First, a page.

4. Mark says:

    On point #1 … uhm, “technically” it’s not a lie … more properly I think “damned lie and/or statistics” ala Mr Twain is more appropriate. No, if the “March of Dimes” actually claimed that 10 cent contributions “funded” their operation then the .0001% of their budget which comes from those dime contributors is technically correct they “contribute to funding” the operation … but in a trivial way and claiming that you get your funding from that is a lie. Just as suggesting (as the Obama campaign does) that they are funded by $5 donors is a lie.

    On point 2 … untrue. A weekly donation of $20 adds up to over a thousand a year. But … few average church members can pony up $1k in a single check without being more than just “dedicated.” Do you think that the number of passionate/dedicated grass roots Obama supporters is smaller or greater than the last election? If smaller (and it should be if you’re being honest), then how is the grassroots going to raise more than last time?

    The 3 dollar figure is not mine but the Obama campaign finance manager statement. I’m not moving the goalposts, the $5 figure is the one that helps your cause the most.

    You haven’t really established that Obama’s campaign(s) are grass roots funded with small individual contributions.

    That’s right. I haven’t established that Obama is funded by grass roots. I don’t think he is funded by grass roots. His campaign claims it is … and that claim is misleading. He is primarily funded by big donors.

  5. Boonton says:

    Primarily funded by big donors makes no sense. You can’t fund a campaign on big donors and get 3/4 of a billion dollars with the average donation of $1,000.

    #1. Statistics lie, they also lie in accusations of lies. There are multiple ways of measuring how much a campign is made up of ‘big’ versus ‘small’ donars. For example, one way is to ask what does the typicall donor look like. If a campaign had 60M donars who gave $10 each and two donars that gave $300M each, then clearly most of the donors are smal donors. If you put them all in a giant room to throw them a thank you party, almost everyone you’d meet gave $10. On the other hand, if you measure this based on who funded the total, you’d have 50% funded by huge multi-million donors and 50% funded by micro-$10 donors. Since the speaker does not specify which way he’s measuring this, you don’t have the right to assume one way.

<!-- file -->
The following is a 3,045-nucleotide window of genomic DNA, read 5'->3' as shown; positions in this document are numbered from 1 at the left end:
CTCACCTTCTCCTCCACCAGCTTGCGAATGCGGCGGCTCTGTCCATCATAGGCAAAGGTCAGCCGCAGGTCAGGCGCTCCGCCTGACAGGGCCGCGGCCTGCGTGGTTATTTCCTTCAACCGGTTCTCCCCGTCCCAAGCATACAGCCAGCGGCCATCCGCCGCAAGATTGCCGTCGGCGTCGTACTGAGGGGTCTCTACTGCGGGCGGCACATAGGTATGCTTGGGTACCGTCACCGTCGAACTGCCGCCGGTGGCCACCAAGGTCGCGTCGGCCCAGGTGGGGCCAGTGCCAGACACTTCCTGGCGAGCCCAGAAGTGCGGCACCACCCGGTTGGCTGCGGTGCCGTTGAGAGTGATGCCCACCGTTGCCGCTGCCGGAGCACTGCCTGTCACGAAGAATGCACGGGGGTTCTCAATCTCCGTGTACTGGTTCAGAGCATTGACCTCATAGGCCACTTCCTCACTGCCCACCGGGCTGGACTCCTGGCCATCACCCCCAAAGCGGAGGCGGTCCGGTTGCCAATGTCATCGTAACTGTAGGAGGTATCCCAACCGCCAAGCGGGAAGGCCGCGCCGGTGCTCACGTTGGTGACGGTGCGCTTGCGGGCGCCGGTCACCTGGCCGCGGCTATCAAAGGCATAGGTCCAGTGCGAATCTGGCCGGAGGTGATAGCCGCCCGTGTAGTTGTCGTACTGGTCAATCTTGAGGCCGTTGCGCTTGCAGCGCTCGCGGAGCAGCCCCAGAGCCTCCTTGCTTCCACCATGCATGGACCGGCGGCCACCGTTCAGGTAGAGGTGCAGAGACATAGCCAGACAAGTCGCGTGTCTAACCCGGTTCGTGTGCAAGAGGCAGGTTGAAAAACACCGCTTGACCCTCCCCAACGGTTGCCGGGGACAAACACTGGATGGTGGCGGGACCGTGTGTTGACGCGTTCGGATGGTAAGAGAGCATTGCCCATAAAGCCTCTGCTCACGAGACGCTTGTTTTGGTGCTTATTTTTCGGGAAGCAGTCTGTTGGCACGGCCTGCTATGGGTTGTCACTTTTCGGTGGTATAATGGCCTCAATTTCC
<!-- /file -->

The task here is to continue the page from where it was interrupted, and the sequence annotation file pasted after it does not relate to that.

#2. ‘Funded by’ is a vague phrase that technically means such people provided funds. It doesn’t say, unless qualified by some other adjective like ‘mostly’ or ‘nearly all’ or ‘partially’ any given percentage threshold.

    #3. $20 a week? Hmmpppph. Many Christians believe they should be giving 10% of their disposable income to their Church which would likely be more than $20 a week and more than $1,000 a year. As for ‘$1K in a single check’, I only said the average donor gave $1K. Didn’t say how many checks they used to do it nor did I account for the fact that the campaign actually crossed multiple years so a $1000 donor may have given multiple contributions well under $1,000 and did much less than $1000 each year to achieve $1,000 in total donations.

    That’s right. I haven’t established that Obama is funded by grass roots. I don’t think he is funded by grass roots.

    Clearly your thoughts have no impact on reality, and we’ve seen quite often when politics is concerned they are highly likely to be unaffected by reality. There’s no need for you to establish that Obama’s 2008 campaign was funded by grass roots, that’s already been done by those who analyze campaign spending. You’re left to quibbling over what portion of the campaign was financed by $1, $5, $10, $200 and $1000 or more donations. A highly uninteresting topic but you’re free to continue trying.